The Customer Is King, and Service Culture Is His Queen

/The Customer Is King, and Service Culture Is His Queen

The Customer Is King, and Service Culture Is His Queen

|2019-06-12T20:55:20-04:00June 12th, 2019|

Although some companies mention “service excellence” as one of their values, they tend to solely focus on service delivery and rarely approach it as a way to reframe their business’s culture.

By André Mack

The business environment has become a global village; traveling is easy and cheap, sharing of information happens instantly and is accessible by everybody, a new product in the US is on the market in Asia within days and vice versa, systems and procedures all look the same and innovation has become a necessity.

The ubiquity of technology and the replicability of products means that service has become THE key differentiator for companies in the secondary and tertiary sector. This is a trend that has been going on for years but is getting increasingly important with the rise of the commoditization of technology and digitalization. New business models come into play allowing disruptors to conquer more and more market share. Traditional companies and industries have to reposition themselves, coming to the inevitable conclusion that service quality will help them achieve this.

Customer journey, touchpoints, emotion, experience, and storytelling have all become buzzwords. These are “just” other procedures to be defined and put in place but are they really understood and supported by the organization or is it just a fad, a must have, implemented because one has to? Who stands behind it and defends it when the value of service is being challenged?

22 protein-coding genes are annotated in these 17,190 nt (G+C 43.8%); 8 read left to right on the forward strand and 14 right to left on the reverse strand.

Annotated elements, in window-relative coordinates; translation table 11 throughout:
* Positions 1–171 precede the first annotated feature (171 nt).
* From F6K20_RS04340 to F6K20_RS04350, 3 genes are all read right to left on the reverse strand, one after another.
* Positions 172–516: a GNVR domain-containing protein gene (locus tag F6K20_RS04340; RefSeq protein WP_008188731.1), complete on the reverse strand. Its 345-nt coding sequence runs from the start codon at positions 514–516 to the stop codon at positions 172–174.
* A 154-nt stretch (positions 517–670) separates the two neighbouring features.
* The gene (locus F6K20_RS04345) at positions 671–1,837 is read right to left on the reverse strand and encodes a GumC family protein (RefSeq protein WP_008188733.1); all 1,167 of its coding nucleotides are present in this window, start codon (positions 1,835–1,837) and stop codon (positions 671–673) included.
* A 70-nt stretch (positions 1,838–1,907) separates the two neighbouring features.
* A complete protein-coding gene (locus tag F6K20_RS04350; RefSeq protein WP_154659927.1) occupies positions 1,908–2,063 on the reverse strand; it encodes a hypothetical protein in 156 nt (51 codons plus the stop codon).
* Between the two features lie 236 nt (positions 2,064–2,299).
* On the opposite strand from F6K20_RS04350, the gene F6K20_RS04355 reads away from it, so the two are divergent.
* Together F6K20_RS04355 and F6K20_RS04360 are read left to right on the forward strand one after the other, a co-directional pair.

Hundreds of companies outside the hospitality sector have been analyzed by EHL in the past years. The main finding related to service is that the notion of service is often represented as a function or a task, which happens between two people; the front-end staff and the customer. Although some companies mention “service excellence” as one of their values, they tend to solely focus on service delivery and rarely approach it as a way to reframe their business’s culture, resulting in the loss of many underlying elements of good service that transcend simple procedures.

The need for a Service Culture

What a company really needs is a SERVICE CULTURE, which will be oriented towards the end customer in everything it does and at any level…ALWAYS! All employees – including the management and the board – defend small daily gestures, words, attitudes, interactions, which make-up a service driven company. Because service is often intangible and cannot be measured, excuses are found not to fight for it. Only a service culture can act against these odds and make sure that a solid web is created in the minds of the people in order to make the right move, use the right words and expressions, and act in the right way, whatever happens. Any small action can have extremely important consequences for the employee, the team and ultimately the company.

Although service is a soft target, not a number, not an easily quantifiable performance and is often perceived as common sense, there has been extensive research conducted on customer perception and expectations. Such research has helped highlight how truly important service can be for commercial success.

Before introducing a new IVR (interactive voice response) solution for your customer service, consider the fact that a staggering 98% of people only interact with it to try and skip it and get to an actual human agent.  Before trying to save some money by not going the extra mile, remember that 92% of people will switch to another company after 3 (or fewer) disappointing experiences. [1]

And when the realization is made that achieving the highest levels of personalized service may delay delivery, that’s also ok. It turns out about two thirds of customers prefer personalization over speed. So how do we get there?

Achieving a service culture

Any shift in culture needs to come from the top, perhaps by being defined as a new strategic objective and become a company value. It needs to become a key component of recruitment and the HR cycle, and become one of the branding attributes of the company.